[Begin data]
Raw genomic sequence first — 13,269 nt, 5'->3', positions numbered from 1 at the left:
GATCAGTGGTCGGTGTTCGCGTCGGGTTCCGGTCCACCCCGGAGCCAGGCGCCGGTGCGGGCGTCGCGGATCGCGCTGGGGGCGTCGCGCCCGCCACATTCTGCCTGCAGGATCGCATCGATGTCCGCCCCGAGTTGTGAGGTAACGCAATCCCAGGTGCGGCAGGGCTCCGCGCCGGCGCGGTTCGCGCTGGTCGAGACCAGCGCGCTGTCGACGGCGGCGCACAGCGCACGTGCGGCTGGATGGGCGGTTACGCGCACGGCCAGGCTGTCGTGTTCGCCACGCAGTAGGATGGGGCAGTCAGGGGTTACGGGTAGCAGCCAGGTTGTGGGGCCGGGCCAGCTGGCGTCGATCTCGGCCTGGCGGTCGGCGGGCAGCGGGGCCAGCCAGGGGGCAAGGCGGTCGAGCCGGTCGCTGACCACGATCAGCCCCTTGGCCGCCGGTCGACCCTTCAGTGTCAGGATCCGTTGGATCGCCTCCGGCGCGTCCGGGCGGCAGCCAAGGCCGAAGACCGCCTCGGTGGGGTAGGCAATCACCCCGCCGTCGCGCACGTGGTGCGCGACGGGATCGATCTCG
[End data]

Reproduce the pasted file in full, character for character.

Raw genomic sequence first — 13,269 nt, 5'->3', positions numbered from 1 at the left:
GATCAGTGGTCGGTGTTCGCGTCGGGTTCCGGTCCACCCCGGAGCCAGGCGCCGGTGCGGGCGTCGCGGATCGCGCTGGGGGCGTCGCGCCCGCCACATTCTGCCTGCAGGATCGCATCGATGTCCGCCCCGAGTTGTGAGGTAACGCAATCCCAGGTGCGGCAGGGCTCCGCGCCGGCGCGGTTCGCGCTGGTCGAGACCAGCGCGCTGTCGACGGCGGCGCACAGCGCACGTGCGGCTGGATGGGCGGTTACGCGCACGGCCAGGCTGTCGTGTTCGCCACGCAGTAGGATGGGGCAGTCAGGGGTTACGGGTAGCAGCCAGGTTGTGGGGCCGGGCCAGCTGGCGTCGATCTCGGCCTGGCGGTCGGCGGGCAGCGGGGCCAGCCAGGGGGCAAGGCGGTCGAGCCGGTCGCTGACCACGATCAGCCCCTTGGCCGCCGGTCGACCCTTCAGTGTCAGGATCCGTTGGATCGCCTCCGGCGCGTCCGGGCGGCAGCCAAGGCCGAAGACCGCCTCGGTGGGGTAGGCAATCACCCCGCCGTCGCGCACGTGGTGCGCGACGGGATCGATCTCG